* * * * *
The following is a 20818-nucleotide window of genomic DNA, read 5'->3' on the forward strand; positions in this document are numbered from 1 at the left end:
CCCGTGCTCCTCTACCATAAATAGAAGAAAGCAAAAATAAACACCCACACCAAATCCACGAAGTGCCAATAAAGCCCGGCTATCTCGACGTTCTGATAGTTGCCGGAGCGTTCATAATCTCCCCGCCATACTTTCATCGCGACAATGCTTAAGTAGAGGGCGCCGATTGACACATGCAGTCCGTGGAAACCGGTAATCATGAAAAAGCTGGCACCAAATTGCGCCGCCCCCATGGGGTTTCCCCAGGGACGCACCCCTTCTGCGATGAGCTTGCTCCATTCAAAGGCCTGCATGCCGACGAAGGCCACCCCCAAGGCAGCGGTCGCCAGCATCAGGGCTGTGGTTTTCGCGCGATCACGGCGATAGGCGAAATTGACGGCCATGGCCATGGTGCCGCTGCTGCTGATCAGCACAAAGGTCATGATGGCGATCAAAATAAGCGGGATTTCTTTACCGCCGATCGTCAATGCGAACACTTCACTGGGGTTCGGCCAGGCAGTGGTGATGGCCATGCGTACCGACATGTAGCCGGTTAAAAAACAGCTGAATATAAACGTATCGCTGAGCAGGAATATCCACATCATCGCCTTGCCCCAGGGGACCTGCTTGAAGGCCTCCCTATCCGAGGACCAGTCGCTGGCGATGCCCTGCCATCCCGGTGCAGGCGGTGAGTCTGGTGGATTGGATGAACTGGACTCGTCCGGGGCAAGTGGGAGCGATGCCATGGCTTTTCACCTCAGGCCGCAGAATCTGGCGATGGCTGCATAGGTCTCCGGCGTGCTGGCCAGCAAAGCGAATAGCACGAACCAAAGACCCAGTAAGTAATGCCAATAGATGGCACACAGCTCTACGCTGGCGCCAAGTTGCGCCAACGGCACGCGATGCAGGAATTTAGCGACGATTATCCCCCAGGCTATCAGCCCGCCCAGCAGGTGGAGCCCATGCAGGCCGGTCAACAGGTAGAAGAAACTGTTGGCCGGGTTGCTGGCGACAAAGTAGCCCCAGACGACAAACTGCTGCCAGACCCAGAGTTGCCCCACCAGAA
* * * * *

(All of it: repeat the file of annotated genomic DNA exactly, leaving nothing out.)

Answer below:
The following is a 20818-nucleotide window of genomic DNA, read 5'->3' on the forward strand; positions in this document are numbered from 1 at the left end:
CCCGTGCTCCTCTACCATAAATAGAAGAAAGCAAAAATAAACACCCACACCAAATCCACGAAGTGCCAATAAAGCCCGGCTATCTCGACGTTCTGATAGTTGCCGGAGCGTTCATAATCTCCCCGCCATACTTTCATCGCGACAATGCTTAAGTAGAGGGCGCCGATTGACACATGCAGTCCGTGGAAACCGGTAATCATGAAAAAGCTGGCACCAAATTGCGCCGCCCCCATGGGGTTTCCCCAGGGACGCACCCCTTCTGCGATGAGCTTGCTCCATTCAAAGGCCTGCATGCCGACGAAGGCCACCCCCAAGGCAGCGGTCGCCAGCATCAGGGCTGTGGTTTTCGCGCGATCACGGCGATAGGCGAAATTGACGGCCATGGCCATGGTGCCGCTGCTGCTGATCAGCACAAAGGTCATGATGGCGATCAAAATAAGCGGGATTTCTTTACCGCCGATCGTCAATGCGAACACTTCACTGGGGTTCGGCCAGGCAGTGGTGATGGCCATGCGTACCGACATGTAGCCGGTTAAAAAACAGCTGAATATAAACGTATCGCTGAGCAGGAATATCCACATCATCGCCTTGCCCCAGGGGACCTGCTTGAAGGCCTCCCTATCCGAGGACCAGTCGCTGGCGATGCCCTGCCATCCCGGTGCAGGCGGTGAGTCTGGTGGATTGGATGAACTGGACTCGTCCGGGGCAAGTGGGAGCGATGCCATGGCTTTTCACCTCAGGCCGCAGAATCTGGCGATGGCTGCATAGGTCTCCGGCGTGCTGGCCAGCAAAGCGAATAGCACGAACCAAAGACCCAGTAAGTAATGCCAATAGATGGCACACAGCTCTACGCTGGCGCCAAGTTGCGCCAACGGCACGCGATGCAGGAATTTAGCGACGATTATCCCCCAGGCTATCAGCCCGCCCAGCAGGTGGAGCCCATGCAGGCCGGTCAACAGGTAGAAGAAACTGTTGGCCGGGTTGCTGGCGACAAAGTAGCCCCAGACGACAAACTGCTGCCAGACCCAGAGTTGCCCCACCAGAA